Illinois Educators & Worker’s Compensation
In August of 2013, an elementary school bookkeeper in Decatur, Georgia, saved a school of 800 students from an armed intruder. An event that may have turned into another Sandy Hook was diverted by the book-keeper, who talked the gunman into putting down his weapons and turning himself into police.
Each day, teachers, administrators, and other school employees face the possibility of violence in their schools and classrooms, although injuries are usually inflicted by students, rather than school intruders. According to the American Psychological Association (APA), 7% of the nation’s teachers are threatened with injury each year; and 3% (127,500) are physically attacked by a student.
Termed “teacher victimization,” the cost of threats and attacks are both obvious and hidden. According to the APA, these cost include:
- Lost wages
- Lost days of work (about 927,000 per year)
- Replacement of teachers leaving the school or profession prematurely
- Lost instructional time
- Medical and psychological treatment
- Student disciplinary proceedings involving school, police, judicial systems, social services & parents
- Increased workers’ compensation claims
While little research exists on precursors to student violence, the APA believes some situations can trigger disruption and rage, including a breakup with a boy/girl-friend, parent divorce, death of a family member or friend, public humiliation, exposure to violence or gang conflict, abuse, economic or academic stress, strained teacher-student relationship, and such physical factors as sleep deprivation and hunger.
Teachers who are threatened by a student should under-stand that they are not alone and are not at fault. This is a traumatic event, and it is normal to be upset. In addition to reporting the incident to the appropriate school admini-strator, seek support from coworkers, family, and friends and seek help from a mental health professional, if needed.
Non-Violent School Employee Injuries
Like employees in any other profession, school staff also are also at risk for non-violent accidental injury and work-related illnesses. Common employee injuries include falls on slippery tile floors and stairs, trips over classroom furnishings, and leg and back injuries from years of prolonged standing.
Gym teachers and coaches are at heightened risk for acute on-the-job injuries: broken noses from being hit in the face with balls and other flying equipment; concussions or falls from collisions with running students; and, sprains, strains, and breaks from trips over equipment or on uneven playing fields. In addition to acute injuries, PE teachers and coaches are also at increased risk of repetitive stress injuries to the joints from years of work-related physical activity.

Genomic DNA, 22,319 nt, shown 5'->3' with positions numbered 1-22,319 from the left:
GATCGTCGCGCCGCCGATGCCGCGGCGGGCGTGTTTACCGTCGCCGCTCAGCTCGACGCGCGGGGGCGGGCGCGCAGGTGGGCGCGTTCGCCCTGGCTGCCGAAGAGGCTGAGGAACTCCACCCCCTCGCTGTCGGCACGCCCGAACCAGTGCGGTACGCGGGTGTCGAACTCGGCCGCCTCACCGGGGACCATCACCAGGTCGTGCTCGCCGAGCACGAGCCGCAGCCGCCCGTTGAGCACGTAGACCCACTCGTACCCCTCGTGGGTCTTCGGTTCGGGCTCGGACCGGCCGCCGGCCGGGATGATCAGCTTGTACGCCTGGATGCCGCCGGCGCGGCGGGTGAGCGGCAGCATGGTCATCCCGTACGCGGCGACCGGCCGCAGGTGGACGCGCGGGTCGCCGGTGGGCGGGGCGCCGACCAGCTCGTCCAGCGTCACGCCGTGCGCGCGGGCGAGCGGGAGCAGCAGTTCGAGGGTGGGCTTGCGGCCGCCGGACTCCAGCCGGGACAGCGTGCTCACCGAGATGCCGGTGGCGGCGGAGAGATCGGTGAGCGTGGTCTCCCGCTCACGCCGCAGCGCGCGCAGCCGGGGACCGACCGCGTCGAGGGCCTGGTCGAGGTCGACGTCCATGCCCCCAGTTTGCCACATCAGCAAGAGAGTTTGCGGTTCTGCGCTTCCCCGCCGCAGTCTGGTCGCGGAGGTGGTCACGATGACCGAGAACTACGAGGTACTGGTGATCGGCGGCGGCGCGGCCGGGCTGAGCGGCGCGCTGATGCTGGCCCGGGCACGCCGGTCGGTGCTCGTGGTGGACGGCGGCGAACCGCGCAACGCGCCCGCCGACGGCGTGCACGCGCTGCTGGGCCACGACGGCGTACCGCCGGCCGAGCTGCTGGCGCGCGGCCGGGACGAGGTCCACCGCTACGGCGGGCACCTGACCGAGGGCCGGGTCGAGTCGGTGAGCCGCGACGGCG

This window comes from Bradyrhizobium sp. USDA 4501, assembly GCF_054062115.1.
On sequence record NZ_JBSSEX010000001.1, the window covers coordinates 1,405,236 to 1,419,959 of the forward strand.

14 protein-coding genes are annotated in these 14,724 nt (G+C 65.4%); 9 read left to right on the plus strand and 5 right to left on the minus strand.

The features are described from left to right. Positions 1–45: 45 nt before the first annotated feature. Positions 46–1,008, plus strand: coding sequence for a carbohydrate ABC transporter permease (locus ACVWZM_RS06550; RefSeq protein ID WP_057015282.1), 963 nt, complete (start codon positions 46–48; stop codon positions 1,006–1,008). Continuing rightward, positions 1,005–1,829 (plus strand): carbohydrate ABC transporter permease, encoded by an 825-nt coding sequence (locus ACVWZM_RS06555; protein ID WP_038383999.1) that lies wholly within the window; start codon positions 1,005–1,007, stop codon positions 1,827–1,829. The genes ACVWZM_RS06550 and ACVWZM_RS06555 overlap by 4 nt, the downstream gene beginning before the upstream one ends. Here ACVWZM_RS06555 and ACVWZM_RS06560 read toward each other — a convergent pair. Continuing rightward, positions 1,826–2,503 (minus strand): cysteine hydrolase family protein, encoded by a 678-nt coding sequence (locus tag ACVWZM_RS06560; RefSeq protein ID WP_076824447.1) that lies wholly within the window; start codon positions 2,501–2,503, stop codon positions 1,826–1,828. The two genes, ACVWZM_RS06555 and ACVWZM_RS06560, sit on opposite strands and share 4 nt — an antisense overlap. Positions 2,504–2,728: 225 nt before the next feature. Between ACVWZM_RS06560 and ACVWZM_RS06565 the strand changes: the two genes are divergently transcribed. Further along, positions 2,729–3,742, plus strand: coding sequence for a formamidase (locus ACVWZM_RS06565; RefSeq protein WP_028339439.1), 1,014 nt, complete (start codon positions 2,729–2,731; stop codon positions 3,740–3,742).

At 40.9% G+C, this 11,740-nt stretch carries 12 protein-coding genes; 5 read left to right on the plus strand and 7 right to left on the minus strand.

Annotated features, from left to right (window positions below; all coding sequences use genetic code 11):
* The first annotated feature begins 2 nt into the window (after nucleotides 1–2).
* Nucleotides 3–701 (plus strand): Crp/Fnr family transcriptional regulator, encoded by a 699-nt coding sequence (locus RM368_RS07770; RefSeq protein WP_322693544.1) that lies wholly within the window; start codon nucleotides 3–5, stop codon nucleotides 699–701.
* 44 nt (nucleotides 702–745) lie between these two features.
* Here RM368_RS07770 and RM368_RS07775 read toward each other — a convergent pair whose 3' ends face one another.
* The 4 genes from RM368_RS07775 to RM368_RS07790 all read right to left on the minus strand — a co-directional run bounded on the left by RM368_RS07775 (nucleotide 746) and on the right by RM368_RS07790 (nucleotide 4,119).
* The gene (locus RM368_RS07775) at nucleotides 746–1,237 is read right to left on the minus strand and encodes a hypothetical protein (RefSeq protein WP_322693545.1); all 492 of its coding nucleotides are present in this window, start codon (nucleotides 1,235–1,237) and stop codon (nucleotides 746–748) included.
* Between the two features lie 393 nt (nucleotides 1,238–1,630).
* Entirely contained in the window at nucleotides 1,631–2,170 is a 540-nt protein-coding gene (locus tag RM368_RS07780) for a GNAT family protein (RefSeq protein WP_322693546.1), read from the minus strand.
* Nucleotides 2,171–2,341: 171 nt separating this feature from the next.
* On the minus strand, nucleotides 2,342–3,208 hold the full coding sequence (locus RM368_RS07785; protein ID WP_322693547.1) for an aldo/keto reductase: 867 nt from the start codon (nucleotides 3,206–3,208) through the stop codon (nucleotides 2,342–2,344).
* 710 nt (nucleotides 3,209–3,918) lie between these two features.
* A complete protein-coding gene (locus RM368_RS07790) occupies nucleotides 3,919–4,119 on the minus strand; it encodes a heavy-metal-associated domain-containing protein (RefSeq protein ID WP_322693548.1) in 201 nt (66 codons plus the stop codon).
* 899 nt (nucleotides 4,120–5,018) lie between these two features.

Calculating Worker’s Compensation for School Staff
Generally, the amount of compensation a worker in Illinois is entitled to receive in workers’ compensation disability benefits is based upon the average weekly salary that he or she received during the prior year. This is usually computed using simply math: a person’s total annual salary, divided over a 52-week period.
However, teachers and other school employees are a unique group. With summer vacation and winter and spring breaks, they rarely work 52 weeks out of the year. An average educational work calendar is more likely to be about 42 weeks per year. The Illinois Supreme Court has established that an injured school employee should receive compensation based upon the number of weeks actually worked, rather than the number of weeks in a calendar year.
Instead of dividing the annual salary by 52, the employee’s annual salary should be divided by 42 weeks (or the number of weeks in the school year). This results in a higher weekly average, which is then used as the basis for determining work comp benefits. Ultimately, this results in higher benefit payments for the school employee.
The first step in obtaining compensation for medical bills or lost work time is immediately reporting your work-related injury. For school employees, this may involve going to the school nurse, who will make a report of the injury and file it the teacher’s file. If the injury is more serious—beyond a bump or minor cut—the school employee should also visit his or her doctor or, if needed, the emergency room.
Some injuries may require extended time off from work. This paperwork must be filed quickly—as some school districts’ Boards of Education have strict time limits on worker’s compensation paperwork. Because of these constraints, it is best to contact your attorney at Styka & Styka, at 312-357-8000 as soon after a work-related accident as possible.
If you believe you suffer from a work-related repetitive stress or other cumulative injury, contact our office for advice as to how to proceed with your district’s administration. We can help you understand your options and the steps required to receive full compensation for this or any other work-related injury.